Teaching Searle and Analytic Philosophy

This summer term, I decided to use a different set of readings that I have been using for my Introduction to Philosophy class; and coming to the end of the term, we’re following a progression of Nietzsche, Sartre, Russell, a unit on feminism, a unit on postmodernism, Searle, and conclude the course with a discussion of philosophical practice (we read Marinoff).

Teaching Searle is always an interesting experience, as analytic philosophy sometimes feels little out of my comfort zone, but Searle is, in my opinion, a great writer and his work on articfical intelligence a lot of fun to teach to undergraduates.  The work seems “safe” compared to other topics with which we finish the course but the questions are significant and relevant.  In fact, reading the Chinese Thought Room Experiment is again, a lot of fun to read out loud and discuss while reading as a group; next time I teach this I want to find a way to re-enact the experiment. Continue reading “Teaching Searle and Analytic Philosophy”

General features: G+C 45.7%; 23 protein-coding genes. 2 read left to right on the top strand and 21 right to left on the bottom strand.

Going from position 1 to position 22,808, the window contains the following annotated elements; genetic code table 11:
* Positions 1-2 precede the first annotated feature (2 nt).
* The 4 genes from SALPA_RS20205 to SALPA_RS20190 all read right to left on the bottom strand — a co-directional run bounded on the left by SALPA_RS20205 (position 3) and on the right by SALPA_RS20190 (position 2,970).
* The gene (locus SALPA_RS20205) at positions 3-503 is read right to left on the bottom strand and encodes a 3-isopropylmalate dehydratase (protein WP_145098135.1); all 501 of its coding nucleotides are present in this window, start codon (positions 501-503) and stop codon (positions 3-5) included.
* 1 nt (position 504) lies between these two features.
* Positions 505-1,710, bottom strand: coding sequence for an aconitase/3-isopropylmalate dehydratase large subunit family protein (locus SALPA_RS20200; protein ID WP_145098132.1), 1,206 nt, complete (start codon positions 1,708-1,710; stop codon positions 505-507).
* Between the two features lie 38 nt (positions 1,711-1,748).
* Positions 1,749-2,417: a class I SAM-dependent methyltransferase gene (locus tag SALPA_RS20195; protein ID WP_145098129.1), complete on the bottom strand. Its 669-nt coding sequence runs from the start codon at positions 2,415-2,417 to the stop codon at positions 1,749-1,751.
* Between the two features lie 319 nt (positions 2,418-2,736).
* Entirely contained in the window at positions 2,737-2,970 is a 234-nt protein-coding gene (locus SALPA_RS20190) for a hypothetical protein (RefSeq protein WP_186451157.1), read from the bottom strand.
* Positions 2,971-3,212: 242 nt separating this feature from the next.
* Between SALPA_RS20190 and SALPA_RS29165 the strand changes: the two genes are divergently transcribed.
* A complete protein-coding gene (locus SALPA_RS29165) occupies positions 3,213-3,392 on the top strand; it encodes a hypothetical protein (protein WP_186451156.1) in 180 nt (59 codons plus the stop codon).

Resistible demises

A new entry in my long-dormant series on “free dissertation topics”: a comparison and contrast between the media spectacles surrounding the deaths of Michael Jackson and Osama bin Laden.

Free dissertation topics: the first in an occasional series

Zombies have become a regular fixture in popular culture, with well-known properties and behavior patterns that remain more or less constant across a wide range of cultural artifacts. How can we explain the fact that this fictional creature is so well-understood? It is possible that this basic uniformity is solely the result of dynamics within the postwar pop culture tradition, but the widespread fascination with the zombie seems to point toward deeper roots. In this dissertation, I propose to demonstrate the connections between the contemporary figure of the zombie and medieval conceptions of the leper.